M&A: Proceed With Caution

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M&A: Due Diligence

The goal of due diligence in the M&A process is for the Buyer to confirm the Seller’s financials, contracts, customers, and all other pertinent information. In other words, the goal is to make the Buyer comfortable enough that he goes through with the deal and closes.

The buyer needs to understand the synergies from an acquisition. Due diligence confirms the prospect of those synergies.

Due diligence can be performed from the Buyer’s perspective (“buy side”) or the Sellers (“sell side.”) I get asked “what would the Seller want due diligence for?” The answer is: to get the best price for your company. Sell-side due diligence is primarily concerned with preparing your information to prospective buyers and positioning your company in it’s best light, providing a “data room” containing the information (financial, operational, etc.) that you are willing to share. Sell-side diligence helps to identify weaknesses and risks up front and provide you time to create a plan to address those while it’s early in the process.

Buy-side is more frequently where I have been asked to assist. Some companies do their own buy-side due diligence, but not everyone has the bandwidth or expertise to pull this off. Buy-side due diligence is more than looking through financial statements, it also can include:

  • Organization and management team review
  • IT systems, data and infrastructure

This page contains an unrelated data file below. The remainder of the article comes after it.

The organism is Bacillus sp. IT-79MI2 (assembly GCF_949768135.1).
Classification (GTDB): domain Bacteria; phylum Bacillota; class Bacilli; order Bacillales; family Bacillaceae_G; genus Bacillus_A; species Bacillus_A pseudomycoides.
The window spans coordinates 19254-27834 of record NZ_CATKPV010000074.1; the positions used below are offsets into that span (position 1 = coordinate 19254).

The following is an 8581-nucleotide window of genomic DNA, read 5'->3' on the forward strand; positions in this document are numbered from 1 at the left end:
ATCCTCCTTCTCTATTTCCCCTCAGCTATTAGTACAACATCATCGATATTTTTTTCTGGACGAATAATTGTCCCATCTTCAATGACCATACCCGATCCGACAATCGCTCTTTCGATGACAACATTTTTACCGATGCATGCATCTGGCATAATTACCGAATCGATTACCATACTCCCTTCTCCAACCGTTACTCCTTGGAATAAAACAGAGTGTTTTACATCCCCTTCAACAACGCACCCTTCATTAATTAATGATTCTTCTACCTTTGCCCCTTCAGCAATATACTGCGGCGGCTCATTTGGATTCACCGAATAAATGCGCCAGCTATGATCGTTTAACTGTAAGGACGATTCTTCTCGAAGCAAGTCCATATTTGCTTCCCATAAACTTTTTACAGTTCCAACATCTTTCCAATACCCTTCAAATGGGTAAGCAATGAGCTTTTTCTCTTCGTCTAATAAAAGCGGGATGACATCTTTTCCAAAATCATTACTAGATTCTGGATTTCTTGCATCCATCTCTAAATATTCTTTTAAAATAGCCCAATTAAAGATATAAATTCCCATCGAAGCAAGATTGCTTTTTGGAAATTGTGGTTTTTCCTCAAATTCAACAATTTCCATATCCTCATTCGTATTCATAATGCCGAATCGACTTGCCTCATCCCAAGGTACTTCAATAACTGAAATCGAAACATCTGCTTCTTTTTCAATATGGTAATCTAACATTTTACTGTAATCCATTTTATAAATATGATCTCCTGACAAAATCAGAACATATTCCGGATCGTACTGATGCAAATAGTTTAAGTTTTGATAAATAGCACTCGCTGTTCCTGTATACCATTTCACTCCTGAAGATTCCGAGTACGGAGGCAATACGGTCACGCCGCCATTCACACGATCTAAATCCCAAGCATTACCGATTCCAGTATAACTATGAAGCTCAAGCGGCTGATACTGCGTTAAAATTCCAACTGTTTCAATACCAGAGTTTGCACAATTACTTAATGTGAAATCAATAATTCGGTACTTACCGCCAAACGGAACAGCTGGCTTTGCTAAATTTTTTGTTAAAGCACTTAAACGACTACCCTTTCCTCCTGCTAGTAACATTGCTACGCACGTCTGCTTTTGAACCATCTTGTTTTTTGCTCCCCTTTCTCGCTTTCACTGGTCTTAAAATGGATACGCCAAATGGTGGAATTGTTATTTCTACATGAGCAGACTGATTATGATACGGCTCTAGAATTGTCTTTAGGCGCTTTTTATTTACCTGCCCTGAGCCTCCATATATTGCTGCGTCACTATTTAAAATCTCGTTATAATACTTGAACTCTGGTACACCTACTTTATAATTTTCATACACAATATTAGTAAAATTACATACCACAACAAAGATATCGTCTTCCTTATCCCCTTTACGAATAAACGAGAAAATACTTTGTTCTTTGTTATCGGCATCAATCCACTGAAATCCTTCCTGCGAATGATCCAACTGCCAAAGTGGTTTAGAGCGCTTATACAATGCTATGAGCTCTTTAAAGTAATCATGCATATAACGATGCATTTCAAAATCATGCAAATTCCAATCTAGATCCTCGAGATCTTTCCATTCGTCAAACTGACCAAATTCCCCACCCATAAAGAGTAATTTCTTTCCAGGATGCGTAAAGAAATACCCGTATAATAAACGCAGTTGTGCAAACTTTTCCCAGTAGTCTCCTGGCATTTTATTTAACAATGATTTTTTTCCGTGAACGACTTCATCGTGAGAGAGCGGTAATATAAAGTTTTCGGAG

• Key customers, suppliers and other strategic partners
  • Key contracts that would survive a sale (leases, outsourcing contracts, etc.)
  • Comparison of accounting principles, policies and estimates
  • Identification of undervalued (or impaired) assets and investments
  • Regulatory restrictions

Sometimes we get a request to provide a Quality of Earnings (“QOE”) report as part of the due diligence. “Quality earnings” are typically tied to sustainable cash flows, and also may reflect adjustments such as adding back non-recurring expenses or excess compensation. It’s important to note that QOE is not an audit. It focuses more on the economic earnings of a company, the forecast and related key assumptions, the capabilities of the management team, and information systems – things that are not typically addressed in an audit report. All this can be daunting when you are dealing with how to invest your time and money efficiently. For more information on due diligence, there is an excellent article here, or please contact me if I can provide additional information.


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